Gavin Mendel-Gleason, Dublin representative for the party, said:
“Dublin continues to see as much as 57% of water lost to leaks, as compared with around 25% in London. Irish Water have not even begun to address this. As of 2017, we had spent close to half a billion euro on installing meters which have now barely been used. Why was this money not spent on urgent conservation measures instead?”
“Clearly, in the context of a drought, we must do everything in our power to conserve water. But we should also ask how we ended up at this point. Everybody knew the urgency of the need for infrastructural investment.”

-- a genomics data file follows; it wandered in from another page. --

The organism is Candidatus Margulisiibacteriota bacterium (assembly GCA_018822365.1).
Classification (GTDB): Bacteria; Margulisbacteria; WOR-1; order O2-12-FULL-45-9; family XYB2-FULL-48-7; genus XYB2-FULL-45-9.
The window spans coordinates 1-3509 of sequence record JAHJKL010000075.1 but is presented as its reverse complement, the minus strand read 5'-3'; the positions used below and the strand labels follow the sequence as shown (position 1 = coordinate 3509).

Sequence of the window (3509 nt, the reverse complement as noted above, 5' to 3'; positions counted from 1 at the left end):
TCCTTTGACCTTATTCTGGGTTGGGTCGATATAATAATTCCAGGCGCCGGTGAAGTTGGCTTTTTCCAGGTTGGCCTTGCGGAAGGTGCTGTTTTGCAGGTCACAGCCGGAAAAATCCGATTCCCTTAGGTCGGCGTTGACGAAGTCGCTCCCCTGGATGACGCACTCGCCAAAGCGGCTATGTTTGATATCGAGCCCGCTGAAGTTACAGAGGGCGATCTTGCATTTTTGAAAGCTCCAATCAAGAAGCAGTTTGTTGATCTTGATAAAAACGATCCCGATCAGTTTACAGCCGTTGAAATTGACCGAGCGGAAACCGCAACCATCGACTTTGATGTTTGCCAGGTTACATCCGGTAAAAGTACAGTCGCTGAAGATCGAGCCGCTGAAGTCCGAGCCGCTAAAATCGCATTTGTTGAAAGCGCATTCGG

“The government wanted to use water charges to squeeze yet more money out of the same group of people – low- and middle-income workers. Once it became clear that was not going to be possible, the issue of upgrading our water infrastructure was conveniently dropped from the table.”
The Workers’ Party representative concluded:
“It is notable that, as soon as a problem emerged, it was ordinary homes which were first targeted for restrictions – not the golf courses, not the car washes.
“What we really need is public investment in public services – whether that be water, health or housing. And this is always the only thing our government is totally unwilling to do.”